ILNews

Medical malpractice

June 23, 2010
Keywords
Back to TopE-mailPrintBookmark and Share
Trial Report

Jason Cole Sr., as Personal Representative of the Estates of Patricia Harris Cole and Baby Jason Cole Jr. v. Joseph M. Smith, M.D.

Wayne Circuit Court No. 89C01–0103-CT001

Injuries: Wrongful death of 34-week-old fetus

Date:
March 26, 2010

Judge or Jury Trial:
Jury trial

Judge: Hon. David Kolger

Disposition: $1.1 million

Plaintiff Attorneys:
Jason R. Reese and Stephen M. Wagner, Wagner Reese & Crossen

Defendant Attorneys:
Kirk Bagrowski and Louis Voelker, Eichhorn & Eichhorn

Insurance: Pro Assurance

Case Information: A Wayne County jury returned a verdict of $1.1 million in favor of the plaintiff and against a Richmond OB/GYN in this medical malpractice action. It was a 5-day jury trial before Judge David Kolger. The plaintiff, Jason Cole Sr., claimed that the defendant failed to comply with the applicable standard of medical care and that his negligence was a factor in causing the death of baby Jason Cole Jr. (then 34-weeks gestation).

The issues facing the jury were: (1) whether the defendant was negligent in ordering a “stress test” a/k/a OCT test in lieu of a non-stress test a/k/a a biophysical profile; (2) whether any act or omission by the defendant caused the death of the infant; and (3) whether baby Jason was born alive or stillborn.

The defendant argued that the OCT test met the standard of care, the alleged acts of the defendant did not cause the death of the infant, and the infant was stillborn, thus limiting any damages to emotional distress of the mother only.

The defense made no settlement offers.

Just before trial plaintiff offered to settle all claims for $100,000.

The case involved the death of a 34-week-old baby when the mom presented to Reid Hospital on Jan. 27, 2001, complaining of lower abdominal pain, lower back pain, and decreased fetal movement.

The experts agreed that pathology showed mom had a severe placental abruption which began before her presentation to the hospital. All of the experts and the three treating doctors agreed that the baby was alive, but in danger, when mom presented to the hospital.

The defendant did not review the entire chart which indicated “possible fetal compromise,” but instead testified that he obtained his information directly from the nurse, the mom, and other treating doctor. Despite the non-reassuring fetal heart rate tracings, he ordered the stress test instead of a non-stress test.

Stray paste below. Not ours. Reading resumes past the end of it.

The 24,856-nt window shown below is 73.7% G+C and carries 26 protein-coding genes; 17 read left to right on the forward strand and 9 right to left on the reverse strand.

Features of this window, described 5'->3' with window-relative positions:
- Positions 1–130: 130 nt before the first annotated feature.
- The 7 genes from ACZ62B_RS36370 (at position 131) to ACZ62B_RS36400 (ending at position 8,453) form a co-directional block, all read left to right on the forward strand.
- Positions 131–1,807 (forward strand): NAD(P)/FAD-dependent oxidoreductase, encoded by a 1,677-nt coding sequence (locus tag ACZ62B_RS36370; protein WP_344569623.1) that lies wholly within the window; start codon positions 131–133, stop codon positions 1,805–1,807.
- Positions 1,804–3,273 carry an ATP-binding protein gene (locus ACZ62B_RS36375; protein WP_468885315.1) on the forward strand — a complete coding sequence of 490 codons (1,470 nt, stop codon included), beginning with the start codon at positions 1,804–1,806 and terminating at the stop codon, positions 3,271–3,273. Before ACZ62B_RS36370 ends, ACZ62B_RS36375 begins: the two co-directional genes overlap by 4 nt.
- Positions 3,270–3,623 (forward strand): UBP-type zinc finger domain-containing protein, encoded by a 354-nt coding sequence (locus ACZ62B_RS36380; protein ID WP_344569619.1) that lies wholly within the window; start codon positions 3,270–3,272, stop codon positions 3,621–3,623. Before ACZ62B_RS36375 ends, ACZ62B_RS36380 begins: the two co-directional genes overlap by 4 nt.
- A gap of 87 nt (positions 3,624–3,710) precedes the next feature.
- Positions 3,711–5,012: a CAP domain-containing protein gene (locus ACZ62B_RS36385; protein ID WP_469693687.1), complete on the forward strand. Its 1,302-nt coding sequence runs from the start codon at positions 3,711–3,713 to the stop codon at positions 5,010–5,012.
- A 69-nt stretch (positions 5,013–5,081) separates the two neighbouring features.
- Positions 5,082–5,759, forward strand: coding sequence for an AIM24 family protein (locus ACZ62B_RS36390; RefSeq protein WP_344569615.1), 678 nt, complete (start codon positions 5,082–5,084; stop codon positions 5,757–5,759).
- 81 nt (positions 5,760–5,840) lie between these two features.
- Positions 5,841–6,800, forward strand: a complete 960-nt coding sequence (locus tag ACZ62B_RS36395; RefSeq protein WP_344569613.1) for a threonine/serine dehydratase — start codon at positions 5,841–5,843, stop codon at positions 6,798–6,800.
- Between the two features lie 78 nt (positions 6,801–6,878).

The defense expert, Dr. David Kiley, testified that there was no deviation in the standard of care by the defendant and that, even if there were, there was nothing that could have been done to change the outcome – the baby would have died anyway as a result of the severe placenta abruption that had existed long before mom presented to the hospital.

The jury deliberated for 2 hours, 15 minutes before rendering a verdict.

Even more tragic was the fact the baby’s mother was never able to see justice through the legal system. On July 14, 2006, approximately 5 1/2 years after her baby died, Patricia Harris Cole died in an unrelated car accident in Richmond. This made presentation of damages very difficult. “Trish” is survived by her husband, Jason Cole Sr., and her three other children.•

– Jason R. Reese
 

ADVERTISEMENT

Sponsored by

facebook - twitter on Facebook & Twitter

Indiana State Bar Association

Indianapolis Bar Association

Evansville Bar Association

Allen County Bar Association

Indiana Lawyer on Facebook

facebook
ADVERTISEMENT
Subscribe to Indiana Lawyer
  1. First comment on this thread is a fitting final comment on this thread, as that the MCBA never answered Duncan's fine question, and now even Eric Holder agrees that the MCBA was in material error as to the facts: "I don't get it" from Duncan December 1, 2014 5:10 PM "The Grand Jury met for 25 days and heard 70 hours of testimony according to this article and they made a decision that no crime occurred. On what basis does the MCBA conclude that their decision was "unjust"? What special knowledge or evidence does the MCBA have that the Grand Jury hearing this matter was unaware of? The system that we as lawyers are sworn to uphold made a decision that there was insufficient proof that officer committed a crime. How can any of us say we know better what was right than the jury that actually heard all of the the evidence in this case."

  2. wow is this a bunch of bs! i know the facts!

  3. MCBA .... time for a new release about your entire membership (or is it just the alter ego) being "saddened and disappointed" in the failure to lynch a police officer protecting himself in the line of duty. But this time against Eric Holder and the Federal Bureau of Investigation: "WASHINGTON — Justice Department lawyers will recommend that no civil rights charges be brought against the police officer who fatally shot an unarmed teenager in Ferguson, Mo., after an F.B.I. investigation found no evidence to support charges, law enforcement officials said Wednesday." http://www.nytimes.com/2015/01/22/us/justice-department-ferguson-civil-rights-darren-wilson.html?ref=us&_r=0

  4. Dr wail asfour lives 3 hours from the hospital,where if he gets an emergency at least he needs three hours,while even if he is on call he should be in a location where it gives him max 10 minutes to be beside the patient,they get paid double on their on call days ,where look how they handle it,so if the death of the patient occurs on weekend and these doctors still repeat same pattern such issue should be raised,they should be closer to the patient.on other hand if all the death occured on the absence of the Dr and the nurses handle it,the nurses should get trained how to function appearntly they not that good,if the Dr lives 3 hours far from the hospital on his call days he should sleep in the hospital

  5. It's a capital offense...one for you Latin scholars..

ADVERTISEMENT